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DoS Attacks: Instigation and Mitigation by Jeremy Martin on 26/08/04

During the release of a new software product specialized to track spam, ACME Software Inc notice that there was not as much traffic as they hoped to receive. During further investigation, they found that they could not view their own website. At that moment, the VP of sales received a call from the company's broker stating that ACME Software Inc stock fell 4 point due to lack of confidence. Several states away, spammers didn't like the idea of lower profit margins do to an easy to install spam blocking software so they thought they would fight back. Earlier that day, they took control of hundreds of compromised computers and used them as DoS zombies to attack ACME Software Inc's Internet servers in a vicious act of cyber assault. During an emergency press conference the next morning, ACME Software Inc's CIO announced his resignation as a result of a several million dollar corporate loss.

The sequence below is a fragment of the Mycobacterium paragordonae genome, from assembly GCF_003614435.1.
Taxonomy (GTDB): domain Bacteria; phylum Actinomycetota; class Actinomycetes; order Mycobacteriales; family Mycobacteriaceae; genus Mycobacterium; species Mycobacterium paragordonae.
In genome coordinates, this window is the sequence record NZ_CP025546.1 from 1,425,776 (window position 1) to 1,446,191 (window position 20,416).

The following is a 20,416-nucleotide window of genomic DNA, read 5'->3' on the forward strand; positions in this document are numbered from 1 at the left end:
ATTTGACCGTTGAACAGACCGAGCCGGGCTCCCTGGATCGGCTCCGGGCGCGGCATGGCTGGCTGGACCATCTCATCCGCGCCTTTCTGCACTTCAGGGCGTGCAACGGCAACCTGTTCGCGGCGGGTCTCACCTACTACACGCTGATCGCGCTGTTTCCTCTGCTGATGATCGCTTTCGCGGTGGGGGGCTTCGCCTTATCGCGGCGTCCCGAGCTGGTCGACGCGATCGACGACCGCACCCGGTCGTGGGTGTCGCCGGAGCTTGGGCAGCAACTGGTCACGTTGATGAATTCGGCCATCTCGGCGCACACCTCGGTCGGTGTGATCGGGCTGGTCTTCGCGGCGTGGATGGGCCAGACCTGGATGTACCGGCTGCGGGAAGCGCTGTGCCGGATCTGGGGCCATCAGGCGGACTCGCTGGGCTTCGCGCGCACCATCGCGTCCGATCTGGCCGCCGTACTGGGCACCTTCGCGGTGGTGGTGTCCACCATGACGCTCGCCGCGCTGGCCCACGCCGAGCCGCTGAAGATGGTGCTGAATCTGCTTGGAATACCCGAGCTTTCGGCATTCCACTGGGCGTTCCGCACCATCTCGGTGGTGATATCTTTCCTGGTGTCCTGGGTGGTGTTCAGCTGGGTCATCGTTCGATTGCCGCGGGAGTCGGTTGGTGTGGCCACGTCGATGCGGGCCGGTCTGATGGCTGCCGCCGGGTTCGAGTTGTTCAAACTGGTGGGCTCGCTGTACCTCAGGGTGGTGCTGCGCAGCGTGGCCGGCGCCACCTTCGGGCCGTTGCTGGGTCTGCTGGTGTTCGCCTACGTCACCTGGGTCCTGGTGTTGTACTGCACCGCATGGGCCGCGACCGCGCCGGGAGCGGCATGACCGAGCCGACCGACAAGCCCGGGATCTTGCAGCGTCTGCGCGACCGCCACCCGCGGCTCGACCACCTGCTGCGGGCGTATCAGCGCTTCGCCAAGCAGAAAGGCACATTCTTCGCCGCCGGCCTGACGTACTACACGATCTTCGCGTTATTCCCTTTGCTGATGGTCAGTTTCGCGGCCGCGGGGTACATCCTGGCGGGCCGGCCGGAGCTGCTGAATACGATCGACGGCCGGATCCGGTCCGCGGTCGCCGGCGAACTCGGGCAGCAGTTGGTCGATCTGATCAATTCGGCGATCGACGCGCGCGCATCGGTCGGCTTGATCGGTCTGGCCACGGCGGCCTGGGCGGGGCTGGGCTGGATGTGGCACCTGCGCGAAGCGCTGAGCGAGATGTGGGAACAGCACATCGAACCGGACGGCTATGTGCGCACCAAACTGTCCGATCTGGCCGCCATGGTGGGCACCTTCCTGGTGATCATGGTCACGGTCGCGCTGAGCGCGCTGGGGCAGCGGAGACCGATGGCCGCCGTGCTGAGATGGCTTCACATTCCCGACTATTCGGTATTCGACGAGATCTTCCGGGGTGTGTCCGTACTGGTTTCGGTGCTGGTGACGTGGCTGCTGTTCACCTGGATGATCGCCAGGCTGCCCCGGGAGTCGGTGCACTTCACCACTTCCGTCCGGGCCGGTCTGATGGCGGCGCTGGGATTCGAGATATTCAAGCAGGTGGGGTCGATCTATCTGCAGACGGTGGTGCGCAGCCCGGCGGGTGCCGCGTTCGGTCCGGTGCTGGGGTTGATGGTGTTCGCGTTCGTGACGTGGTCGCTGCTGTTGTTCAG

Scenarios like the one above happen a more then people think and are more costly then most will admit. Denial of Service (DoS) attacks are designed to deplete the resources of a target computer system in an attempt to take a node off line by crashing or overloading it. Distributed Denial of Service (DDoS) is a DoS attack that is engaged by many different locations. The most common DDoS attacks are instigated through viruses or zombie machines. There are many reasons that DoS attacks are executed, and most of them are out of malicious intent. DoS attacks are almost impossible to prevent if you are singled out as a target. It's difficult to distinguish the difference between a legitimate packet and one used for a DoS attack.

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